A dip in the archives

1) On the subject above, here's what I wrote in January 2017 when Trump took over. I was uneasy, but I wasn't to know how badly the following four years would trouble me:

Farewell, Mr Obama

2) And now for something completely different: enjoying a summer's evening in London in 2013, showing off my new pink shoes.


 I love pink! Here's the full story of my shopping trip with Pippa:

The Princess and the Shopper (or How to Get Noticed))

Sue x

Tuesday, 3 November 2020

Lockdown is time to play

 Well, pretty much everyone had hoped that the drastic measures in the spring were going to be enough to reduce the effects of a second wave of coronavirus ... and everyone was wrong. So as we prepare for a very difficult winter I'll link back to the suggestions I made in the spring for practical survival when in isolation. I myself am used to being alone at home because of the nature of my work but it will feel odd to many.

Life in Italy in the age of the virus

How to survive isolation at home

One point I made then was that you could use down time at home to invent a board game. I was reminded of this by an article in yesterday's paper that described a number of board games issued recently that are set in the local area, including one where gangs of pigs in a post-apocalyptic future have taken over Genoa and fight for city blocks, another where of teams of bears fight off monster babies who are devouring the world, or just Monopoly but played in much smaller towns than New York or London. They all sound fun and remind me of the days before the Internet when our family would get together to play just these sorts of games. Now, the Internet is great but there's something missing in life when the family are too busy each with their own phones to interact together, which is always the best bit of playing games with physical pieces.

My grandfather was a great artist and created some amazing board games, including two painted on layers of acetate that were stacked and could be moved about to change the layout or scenario. One was an adventure game where you chose a route to the treasure cave but might (or might not, depending on the shifting configuration) encounter quicksand, lava, crocodiles, cannibals and any other hazards. The other was a driving game where the road conditions changed at every turn. Never select 70mph if there's any chance of pedestrians on the crossing, heavy traffic, a train on the level crossing and so on. Avoiding traffic jams by a shortcut down country lanes might work ... or the bull might be loose or the ford flooded. And never ever run into the back of a police car, the one that's just materialised in front of you! We loved that one.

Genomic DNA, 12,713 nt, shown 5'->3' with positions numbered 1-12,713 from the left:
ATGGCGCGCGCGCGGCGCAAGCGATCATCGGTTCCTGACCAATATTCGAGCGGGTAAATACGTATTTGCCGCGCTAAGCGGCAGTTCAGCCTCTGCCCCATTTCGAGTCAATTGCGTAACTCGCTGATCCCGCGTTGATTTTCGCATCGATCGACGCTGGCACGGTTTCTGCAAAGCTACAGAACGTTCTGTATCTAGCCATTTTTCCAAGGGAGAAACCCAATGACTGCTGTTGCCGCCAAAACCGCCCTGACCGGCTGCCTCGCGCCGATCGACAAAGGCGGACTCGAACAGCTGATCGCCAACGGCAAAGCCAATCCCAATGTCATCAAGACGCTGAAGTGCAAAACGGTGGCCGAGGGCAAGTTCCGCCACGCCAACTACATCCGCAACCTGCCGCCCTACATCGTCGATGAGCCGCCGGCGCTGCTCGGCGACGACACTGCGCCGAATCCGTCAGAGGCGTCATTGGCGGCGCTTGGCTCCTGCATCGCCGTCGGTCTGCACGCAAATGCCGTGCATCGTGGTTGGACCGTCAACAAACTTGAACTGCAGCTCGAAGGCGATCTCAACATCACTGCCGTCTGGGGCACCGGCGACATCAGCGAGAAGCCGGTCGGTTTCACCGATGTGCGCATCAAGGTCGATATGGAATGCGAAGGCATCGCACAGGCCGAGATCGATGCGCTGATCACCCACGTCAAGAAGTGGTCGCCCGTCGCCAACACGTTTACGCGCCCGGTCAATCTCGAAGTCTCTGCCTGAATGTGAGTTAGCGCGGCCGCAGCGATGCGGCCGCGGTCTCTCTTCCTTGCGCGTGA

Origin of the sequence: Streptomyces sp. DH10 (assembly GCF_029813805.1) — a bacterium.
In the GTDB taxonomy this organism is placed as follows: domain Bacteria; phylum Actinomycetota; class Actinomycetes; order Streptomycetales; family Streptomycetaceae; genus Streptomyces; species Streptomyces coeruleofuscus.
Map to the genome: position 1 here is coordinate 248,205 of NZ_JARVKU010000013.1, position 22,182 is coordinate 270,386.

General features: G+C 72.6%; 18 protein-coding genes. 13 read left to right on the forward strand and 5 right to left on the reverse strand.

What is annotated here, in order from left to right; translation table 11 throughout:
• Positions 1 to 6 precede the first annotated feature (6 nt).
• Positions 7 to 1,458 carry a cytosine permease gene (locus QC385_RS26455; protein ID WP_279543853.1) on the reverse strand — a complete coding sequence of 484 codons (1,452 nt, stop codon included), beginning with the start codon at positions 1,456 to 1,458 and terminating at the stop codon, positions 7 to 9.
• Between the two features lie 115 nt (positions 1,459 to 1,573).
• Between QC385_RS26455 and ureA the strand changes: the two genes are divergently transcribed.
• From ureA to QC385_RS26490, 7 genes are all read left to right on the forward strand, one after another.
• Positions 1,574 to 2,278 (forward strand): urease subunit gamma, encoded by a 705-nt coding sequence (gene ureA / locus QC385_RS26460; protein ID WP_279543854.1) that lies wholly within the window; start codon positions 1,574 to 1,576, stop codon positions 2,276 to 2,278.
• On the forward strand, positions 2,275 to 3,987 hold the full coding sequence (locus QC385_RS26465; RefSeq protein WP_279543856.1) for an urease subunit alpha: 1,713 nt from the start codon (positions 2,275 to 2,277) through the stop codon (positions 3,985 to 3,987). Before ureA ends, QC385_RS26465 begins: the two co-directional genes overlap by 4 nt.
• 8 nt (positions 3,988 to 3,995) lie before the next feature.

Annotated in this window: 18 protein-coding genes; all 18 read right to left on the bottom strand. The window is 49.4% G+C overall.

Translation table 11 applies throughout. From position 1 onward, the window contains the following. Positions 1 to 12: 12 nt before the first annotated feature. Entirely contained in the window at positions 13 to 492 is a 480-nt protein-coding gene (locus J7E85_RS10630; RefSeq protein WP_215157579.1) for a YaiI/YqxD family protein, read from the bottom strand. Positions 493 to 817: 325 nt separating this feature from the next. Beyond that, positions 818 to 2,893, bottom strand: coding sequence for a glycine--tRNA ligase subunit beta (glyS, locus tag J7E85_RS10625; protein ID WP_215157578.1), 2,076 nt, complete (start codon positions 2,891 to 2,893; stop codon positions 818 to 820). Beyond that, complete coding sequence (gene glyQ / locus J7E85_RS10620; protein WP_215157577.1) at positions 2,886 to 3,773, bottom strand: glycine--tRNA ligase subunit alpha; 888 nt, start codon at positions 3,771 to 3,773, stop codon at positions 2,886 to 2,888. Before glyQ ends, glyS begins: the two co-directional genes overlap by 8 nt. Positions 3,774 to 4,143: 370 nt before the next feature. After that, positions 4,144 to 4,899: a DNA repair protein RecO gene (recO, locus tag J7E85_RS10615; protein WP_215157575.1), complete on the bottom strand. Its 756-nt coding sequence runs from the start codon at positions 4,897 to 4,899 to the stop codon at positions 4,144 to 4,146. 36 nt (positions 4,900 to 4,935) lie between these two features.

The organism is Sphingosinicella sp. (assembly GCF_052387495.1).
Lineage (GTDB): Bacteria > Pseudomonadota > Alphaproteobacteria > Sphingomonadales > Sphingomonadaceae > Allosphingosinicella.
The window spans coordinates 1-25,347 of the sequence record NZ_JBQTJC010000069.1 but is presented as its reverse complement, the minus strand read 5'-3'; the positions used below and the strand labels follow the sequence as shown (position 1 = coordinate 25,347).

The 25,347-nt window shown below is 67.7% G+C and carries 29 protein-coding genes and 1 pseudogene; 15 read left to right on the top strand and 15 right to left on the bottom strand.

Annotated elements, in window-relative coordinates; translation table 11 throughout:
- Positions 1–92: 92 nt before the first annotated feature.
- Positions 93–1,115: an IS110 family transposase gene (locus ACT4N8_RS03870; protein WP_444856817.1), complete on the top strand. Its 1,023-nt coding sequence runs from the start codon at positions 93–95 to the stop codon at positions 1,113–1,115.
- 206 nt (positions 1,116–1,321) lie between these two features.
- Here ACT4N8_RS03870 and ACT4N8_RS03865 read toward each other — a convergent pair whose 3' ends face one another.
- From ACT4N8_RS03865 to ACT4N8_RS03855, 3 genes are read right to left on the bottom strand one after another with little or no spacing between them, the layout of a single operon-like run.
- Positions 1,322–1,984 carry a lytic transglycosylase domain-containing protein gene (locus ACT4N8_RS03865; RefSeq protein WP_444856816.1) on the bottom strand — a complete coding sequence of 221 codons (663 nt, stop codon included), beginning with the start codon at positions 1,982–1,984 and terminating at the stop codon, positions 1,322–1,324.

I remember my father teaching me how to play draughts (checkers) by candlelight during the 1970s energy crises when we had endless power cuts. (We survived that crisis time as we will this one.)

I recall how we used to invent games at school - not just outdoor ones involving tennis balls and odd-shaped corners of the playground, with hymn books as bats and school bags as traps - but ones where you actually had to make a board and cards and find something to act as counters. We did our own local Monopoly, too, with the innovation that some cards were demolition orders, not just on shabby houses and dodgy hotels but on entire streets. It seemed appropriate for the area near the school! And a card game involving an alien invasion - the inventor had a lot of fun drawing weird extraterrestrials. I'm sure they weren't modelled on our teachers really!

A few years ago another TGirl and I thought of a card game where the TGirl has to get ready for the club, get her outfit and accessories together and avoid hazards like blunt razors and laddered tights. Perhaps there's a limited market for that one.

There's nothing like working with your hands and being creative and I do worry that we are losing a love of making stuff because our entertainments come ready packaged. I'm not criticising video games or online stuff as a lot is undoubtedly great fun but the point is that when you only play those you don't get to be inventive yourself and you get more isolated, which is hardly what we want right now.

Get out the old board games or make your own. Your Neighbourhood Monopoly is just waiting to be created, and don't forget those demolition orders - the Smiths' garden shed at no. 34 has got to go!

Have fun. 

 

A dip in the archives

Another photo from ten years ago, this one in Manchester with Lee Middlehurst who interviewed me as part of her PhD research on transgender matters. Later we met several friends for dinner at the Eden Bar on the canal and joined the weekly Concord meeting.

Sue x